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Trump Administration Approves First Medicaid Block Grant, in Tennessee

At a public hearing on block grants for Medicaid in Nashville, Tennessee, on Oct. 1, 2019, advocates and health care professionals spoke out against the proposal. Nevertheless, the Trump administration approved it on Jan. 8, 2021, just 12 days before leaving office. (Blake Farmer/WPLN) With just a dozen days left in power, the Trump administration…

At a public hearing on block grants for Medicaid at Nashville, Tennessee, on Oct. 1, 2019, advocates and health care professionals spoke from the proposal. Nevertheless, the Trump administration approved it on Jan. 8, 2021, just 12 days before leaving office. (Blake Farmer/WPLN)

With just a dozen days left power, the Trump government on Friday accepted a radically different Medicaid funding system in Tennessee that for the first time would provide the nation wider authority in running the health insurance plan for the poor in trade for capping its annual national funding.

The acceptance is a 10-year”experiment.” Rather than the open-ended national financing that rises with higher registration and health costs, Tennessee will instead get an annual block grant. The strategy has been pushed for decades by conservatives who state countries too often chafe under strict federal rules about registration and policy and can figure out ways to provide care better.

But under the arrangement, Tennessee’s yearly funding cap will increase if enrollment grows. What is different is that unlike other states, federal Medicaid financing in Tennessee won’t automatically keep up with rising per -person Medicaid expenses.

The approval, however, faces an uncertain future since the incoming Biden administration is very likely to oppose such a movement. However, to unravel it, officials could have to set up a review that includes a public hearing.

Meanwhile, the changes in Tennessee will require weeks to implement because they want ultimate legislative approval, and state officials must negotiate quality of care targets with the administration.

TennCare, the state’s Medicaid program, said the block grant system will give it unprecedented flexibility to decide who’s insured and what services it will cover.

Under the arrangement, TennCare will have a specified spending cap based on historic spending, inflation and predicted future enrollment changes. If the state can run the program in a lower cost compared to cap and maintain or improve quality, the state then shares in the savings.

Trump administration officials said the strategy adds incentive for the state to save cash, unlike the present system, where increased state spending is matched with greater federal dollars. If Medicaid enrollment grows, the state can secure additional national funding. If enrollment drops, it is going to get less money.

“This groundbreaking waiver puts guardrails in place to ensure appropriate oversight and protections for beneficiaries, while also creating incentives for states to manage costs while holding them accountable for improving access, quality and health outcomes,” said Seema Verma, administrator of the Centers for Medicare & Medicaid Services. “It’s no exaggeration to say that this carefully crafted demonstration could be a national model moving forward.”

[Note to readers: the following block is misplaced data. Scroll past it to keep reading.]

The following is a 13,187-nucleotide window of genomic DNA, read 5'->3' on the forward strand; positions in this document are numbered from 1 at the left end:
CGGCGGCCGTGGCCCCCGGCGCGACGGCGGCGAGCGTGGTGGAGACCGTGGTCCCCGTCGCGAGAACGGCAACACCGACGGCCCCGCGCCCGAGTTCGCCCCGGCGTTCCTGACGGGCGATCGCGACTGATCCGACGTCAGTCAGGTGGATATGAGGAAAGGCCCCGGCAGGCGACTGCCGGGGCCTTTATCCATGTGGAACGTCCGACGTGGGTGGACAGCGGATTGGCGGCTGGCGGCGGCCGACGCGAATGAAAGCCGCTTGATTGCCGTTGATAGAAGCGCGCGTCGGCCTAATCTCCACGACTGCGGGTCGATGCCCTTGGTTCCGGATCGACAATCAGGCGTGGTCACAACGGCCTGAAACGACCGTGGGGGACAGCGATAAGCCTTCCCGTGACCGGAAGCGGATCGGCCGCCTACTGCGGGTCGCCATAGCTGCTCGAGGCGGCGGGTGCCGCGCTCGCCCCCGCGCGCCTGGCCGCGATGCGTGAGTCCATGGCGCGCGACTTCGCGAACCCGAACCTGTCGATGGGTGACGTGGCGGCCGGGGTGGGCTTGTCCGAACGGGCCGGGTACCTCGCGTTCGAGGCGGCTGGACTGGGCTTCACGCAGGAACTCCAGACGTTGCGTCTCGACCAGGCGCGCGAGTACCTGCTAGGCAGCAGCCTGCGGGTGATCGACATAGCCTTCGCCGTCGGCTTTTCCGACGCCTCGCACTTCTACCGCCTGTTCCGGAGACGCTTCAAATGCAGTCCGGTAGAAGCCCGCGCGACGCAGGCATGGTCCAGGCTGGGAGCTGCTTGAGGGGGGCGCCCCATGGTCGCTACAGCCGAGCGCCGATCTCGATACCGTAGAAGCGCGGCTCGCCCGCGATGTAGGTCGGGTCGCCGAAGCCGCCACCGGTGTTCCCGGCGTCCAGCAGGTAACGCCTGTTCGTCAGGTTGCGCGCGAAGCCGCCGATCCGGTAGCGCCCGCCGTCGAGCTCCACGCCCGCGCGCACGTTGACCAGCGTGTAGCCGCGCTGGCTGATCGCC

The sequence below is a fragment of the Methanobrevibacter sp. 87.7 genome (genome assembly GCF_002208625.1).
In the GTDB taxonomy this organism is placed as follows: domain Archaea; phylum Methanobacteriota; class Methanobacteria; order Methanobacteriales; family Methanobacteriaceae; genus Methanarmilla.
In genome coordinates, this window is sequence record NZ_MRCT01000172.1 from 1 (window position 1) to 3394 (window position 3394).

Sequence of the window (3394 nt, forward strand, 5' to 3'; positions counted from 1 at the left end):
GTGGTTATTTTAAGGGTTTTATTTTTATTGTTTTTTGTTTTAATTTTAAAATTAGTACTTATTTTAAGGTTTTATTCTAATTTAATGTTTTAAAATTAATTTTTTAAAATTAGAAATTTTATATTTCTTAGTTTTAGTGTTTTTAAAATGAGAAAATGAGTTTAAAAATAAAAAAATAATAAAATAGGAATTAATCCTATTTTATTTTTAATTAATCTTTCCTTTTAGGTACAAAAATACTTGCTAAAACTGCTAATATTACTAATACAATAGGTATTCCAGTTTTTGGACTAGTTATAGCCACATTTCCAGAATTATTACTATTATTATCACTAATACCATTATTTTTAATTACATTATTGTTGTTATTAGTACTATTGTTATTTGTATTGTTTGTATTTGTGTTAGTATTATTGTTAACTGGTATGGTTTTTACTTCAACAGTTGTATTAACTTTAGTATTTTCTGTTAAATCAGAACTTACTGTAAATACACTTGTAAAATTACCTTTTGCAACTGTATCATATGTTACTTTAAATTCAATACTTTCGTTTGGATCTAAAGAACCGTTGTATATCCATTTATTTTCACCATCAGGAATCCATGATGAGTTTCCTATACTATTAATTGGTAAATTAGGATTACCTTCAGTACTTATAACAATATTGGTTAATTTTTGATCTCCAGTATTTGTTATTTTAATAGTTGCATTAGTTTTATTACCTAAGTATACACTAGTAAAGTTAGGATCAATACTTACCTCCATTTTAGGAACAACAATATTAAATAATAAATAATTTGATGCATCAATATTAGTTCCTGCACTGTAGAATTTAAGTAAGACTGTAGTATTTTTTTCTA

Opponents, such as most urges for low-income Americans, state the approach will endanger good care of the 1.4 million people in TennCare, that include children, pregnant women and the handicapped. Federal financing covers two-thirds of the price of the program.

Michele Johnson, executive director of the Tennessee Justice Center, said the block grant approval is a step backward to the nation’s Medicaid program.

“No other state has sought a block grant, and for good reason. It gives state officials a blank check and creates financial incentives to cut health care to vulnerable families,” she explained.

The agreement differs from traditional block grants championed by conservatives since it allows Tennessee to get more federal funding to keep up with enrollment growth. In addition, while the state is provided flexibility to boost gains, it can’t cut them by itself.

Democrats have fought block grant Medicaid tips because the Reagan administration and most recently in 2018 as a part of Republicans’ failed effort to repeal and replace major parts of the Affordable Care Act. Even some key Republicans opposed the idea because it would cut billions in funding to states, making it harder to help the poor.

Implementing block grants via an executive branch action rather than getting Congress to amend Medicaid law is also likely to be met with court challenges.

“This is an illegal move that may threaten access to health care for vulnerable individuals in the middle of a pandemic,” Rep. Frank Pallone (D-N.J.), chair of the House Energy and Commerce Committee, posted on his Twitter account. “I’m optimistic the Biden Administration will move fast to rollback this harmful policy when possible.”

The block grant approval comes as Medicaid enrollment is at its highest-ever level.

More than 76 million Americans are covered by the state-federal health program, a million more than when the Trump administration took charge in 2017. Enrollment has jumped by more than 5 million in the past year as the economy slumped with the pandemic.

Medicaid, part of President Lyndon B. Johnson’s “Great Societ

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